Individuals suffering from substance abuse disorders can also receive ongoing messages of support via text, email, and video chat to help them maintain their sobriety. 

 

Is Telehealth Effective in Treating Addiction?  

There is a growing body of research which suggests that telehealth is an effective treatment option for substance abuse, especially when there are few alternatives available. The Betty Ford Clinic reviewed a series of studies and concluded that telehealth may actually improve patient retention due to the improved accessibility of care. 

The U.S. government seems to agree. The USDA issued 5 grants totaling approximately $1.4 million to support telehealth for addiction treatment in Kentucky, Tennessee, and Virginia. These grants are part of a larger plan to implement a telehealth network in rural communities across 32 states.[6]  

 

The Benefits of Telehealth For Addiction Treatment In Rural Regions

Telehealth can be a useful tool for rural communities impacted by substance abuse. In such communities, where there is often a shortage of behavioral health clinics and resources, telehealth can be used to connect patients with substance abuse disorders to providers. This is especially helpful in breaking down the biggest barriers to care which is lack of adequate transportation in rural areas. Other benefits of telehealth in substance abuse treatment include: 

  • An increased feeling of confidentiality. 
  • Convenience 
  • Reduced stigma 
  • Less anxiety for patients who are nervous to leave the house 
  • No need to take time off work or arrange child care. 
  • Less expensive as patients don’t have to pay for gas, taxis, buses, etc. 

 

Examples of Successful Programs In Rural Areas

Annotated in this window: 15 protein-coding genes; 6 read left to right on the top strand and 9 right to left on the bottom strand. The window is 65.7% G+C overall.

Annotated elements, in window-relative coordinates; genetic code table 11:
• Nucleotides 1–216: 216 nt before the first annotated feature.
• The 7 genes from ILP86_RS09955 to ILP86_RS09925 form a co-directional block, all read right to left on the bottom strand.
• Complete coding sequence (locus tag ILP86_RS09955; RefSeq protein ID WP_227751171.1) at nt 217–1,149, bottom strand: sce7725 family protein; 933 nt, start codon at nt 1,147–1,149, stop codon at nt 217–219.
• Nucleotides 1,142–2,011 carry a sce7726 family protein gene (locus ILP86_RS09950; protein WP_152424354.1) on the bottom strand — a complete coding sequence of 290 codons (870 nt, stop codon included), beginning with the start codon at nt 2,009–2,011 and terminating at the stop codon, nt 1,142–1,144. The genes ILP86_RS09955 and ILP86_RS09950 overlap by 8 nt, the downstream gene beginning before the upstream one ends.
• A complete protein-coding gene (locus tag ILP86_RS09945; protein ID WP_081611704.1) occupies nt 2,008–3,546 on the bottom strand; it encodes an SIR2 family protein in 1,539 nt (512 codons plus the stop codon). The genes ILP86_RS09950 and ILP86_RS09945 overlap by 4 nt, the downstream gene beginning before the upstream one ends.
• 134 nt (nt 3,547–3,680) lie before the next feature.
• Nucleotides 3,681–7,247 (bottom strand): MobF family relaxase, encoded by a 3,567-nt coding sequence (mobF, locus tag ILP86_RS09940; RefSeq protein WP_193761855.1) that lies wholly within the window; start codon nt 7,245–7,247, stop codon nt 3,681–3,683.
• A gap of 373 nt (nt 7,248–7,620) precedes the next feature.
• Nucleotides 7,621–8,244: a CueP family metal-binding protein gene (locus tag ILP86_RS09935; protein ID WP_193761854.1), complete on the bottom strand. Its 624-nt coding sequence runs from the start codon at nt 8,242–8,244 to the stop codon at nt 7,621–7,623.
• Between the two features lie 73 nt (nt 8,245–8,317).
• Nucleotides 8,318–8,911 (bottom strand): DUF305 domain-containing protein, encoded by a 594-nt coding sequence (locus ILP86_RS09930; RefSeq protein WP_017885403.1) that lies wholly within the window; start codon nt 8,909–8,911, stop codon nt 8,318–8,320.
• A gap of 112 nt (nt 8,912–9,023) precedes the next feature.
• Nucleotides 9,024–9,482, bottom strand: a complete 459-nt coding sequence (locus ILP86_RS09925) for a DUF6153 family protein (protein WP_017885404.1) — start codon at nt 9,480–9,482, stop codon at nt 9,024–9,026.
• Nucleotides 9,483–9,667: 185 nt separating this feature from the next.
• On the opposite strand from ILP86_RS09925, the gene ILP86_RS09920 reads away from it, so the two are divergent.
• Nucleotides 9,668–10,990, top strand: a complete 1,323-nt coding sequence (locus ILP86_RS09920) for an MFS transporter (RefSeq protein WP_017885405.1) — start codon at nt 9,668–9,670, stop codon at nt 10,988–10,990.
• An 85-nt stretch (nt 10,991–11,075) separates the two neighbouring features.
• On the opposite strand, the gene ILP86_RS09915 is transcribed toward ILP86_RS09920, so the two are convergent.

Over the past several years, we have seen telehealth programs be successfully implemented in rural regions throughout the country. These programs have helped many patients overcome their addictions and reclaim clean, sober lives.

Although temporarily paused, in New Mexico, Project Echo supported primary care providers in rural areas by hosting virtual training sessions in substance abuse treatment and behavioral health. In Madison County, Texas, The Madison Outreach and Services Through Telehealth Network (MOST) connects substance abuse counselors with patients in rural East Texas. 

 

How Beam Can Help

Beam is committed  to helping providers connect with patients and provide excellent care through our telehealth platform and our practice management tools. If you’re a provider looking to implement a telehealth program for substance abuse, we can help. Beam requires no downloads, is designed to scale with organizations of all sizes, and is more cost-effective than other telehealth services. For more information and to schedule a demo, click here. 

 

Sources: 

[1] https://www.cdc.gov/mmwr/volumes/69/wr/mm6932a1.htm  

[2]https://www.healthcaredive.com/spons/2021-mental-health-report-validates-surge-in-mental-health-telehealth-visit/600443/ 

[3]https://www.cdc.gov/drugoverdose/deaths/index.html  

[4]https://www.ruralhealthinfo.org/toolkits/substance-abuse/1/need  

[5]https://www.naco.org/sites/default/files/documents/ExecSum-ARC-Opioids-Report_0.pdf

[6]https://jamanetwork.com/journals/jama/fullarticle/2545668